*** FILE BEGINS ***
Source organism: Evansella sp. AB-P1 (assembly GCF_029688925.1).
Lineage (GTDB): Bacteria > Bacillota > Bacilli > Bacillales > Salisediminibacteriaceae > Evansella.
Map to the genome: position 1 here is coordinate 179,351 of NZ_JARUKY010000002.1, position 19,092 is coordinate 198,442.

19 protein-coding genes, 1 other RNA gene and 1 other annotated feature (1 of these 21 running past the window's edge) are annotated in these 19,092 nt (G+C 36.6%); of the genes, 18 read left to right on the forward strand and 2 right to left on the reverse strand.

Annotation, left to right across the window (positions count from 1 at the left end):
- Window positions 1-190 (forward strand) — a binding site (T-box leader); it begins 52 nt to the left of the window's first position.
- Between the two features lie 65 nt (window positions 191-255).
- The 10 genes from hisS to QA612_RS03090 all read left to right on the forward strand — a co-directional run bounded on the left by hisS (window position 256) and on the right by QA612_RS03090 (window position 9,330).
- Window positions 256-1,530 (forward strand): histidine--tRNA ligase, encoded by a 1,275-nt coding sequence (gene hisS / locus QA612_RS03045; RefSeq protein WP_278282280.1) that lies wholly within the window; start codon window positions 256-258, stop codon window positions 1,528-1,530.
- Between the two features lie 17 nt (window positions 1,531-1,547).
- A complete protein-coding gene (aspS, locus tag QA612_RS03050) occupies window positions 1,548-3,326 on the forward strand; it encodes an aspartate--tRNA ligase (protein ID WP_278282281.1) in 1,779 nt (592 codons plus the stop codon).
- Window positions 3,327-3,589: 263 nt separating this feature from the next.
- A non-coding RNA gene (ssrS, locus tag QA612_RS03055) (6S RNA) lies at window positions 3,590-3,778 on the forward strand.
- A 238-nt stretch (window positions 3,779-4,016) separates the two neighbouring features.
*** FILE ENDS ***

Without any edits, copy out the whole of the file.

Source organism: Evansella sp. AB-P1 (assembly GCF_029688925.1).
Lineage (GTDB): Bacteria > Bacillota > Bacilli > Bacillales > Salisediminibacteriaceae > Evansella.
Map to the genome: position 1 here is coordinate 179,351 of NZ_JARUKY010000002.1, position 19,092 is coordinate 198,442.

19 protein-coding genes, 1 other RNA gene and 1 other annotated feature (1 of these 21 running past the window's edge) are annotated in these 19,092 nt (G+C 36.6%); of the genes, 18 read left to right on the forward strand and 2 right to left on the reverse strand.

Annotation, left to right across the window (positions count from 1 at the left end):
- Window positions 1-190 (forward strand) — a binding site (T-box leader); it begins 52 nt to the left of the window's first position.
- Between the two features lie 65 nt (window positions 191-255).
- The 10 genes from hisS to QA612_RS03090 all read left to right on the forward strand — a co-directional run bounded on the left by hisS (window position 256) and on the right by QA612_RS03090 (window position 9,330).
- Window positions 256-1,530 (forward strand): histidine--tRNA ligase, encoded by a 1,275-nt coding sequence (gene hisS / locus QA612_RS03045; RefSeq protein WP_278282280.1) that lies wholly within the window; start codon window positions 256-258, stop codon window positions 1,528-1,530.
- Between the two features lie 17 nt (window positions 1,531-1,547).
- A complete protein-coding gene (aspS, locus tag QA612_RS03050) occupies window positions 1,548-3,326 on the forward strand; it encodes an aspartate--tRNA ligase (protein ID WP_278282281.1) in 1,779 nt (592 codons plus the stop codon).
- Window positions 3,327-3,589: 263 nt separating this feature from the next.
- A non-coding RNA gene (ssrS, locus tag QA612_RS03055) (6S RNA) lies at window positions 3,590-3,778 on the forward strand.
- A 238-nt stretch (window positions 3,779-4,016) separates the two neighbouring features.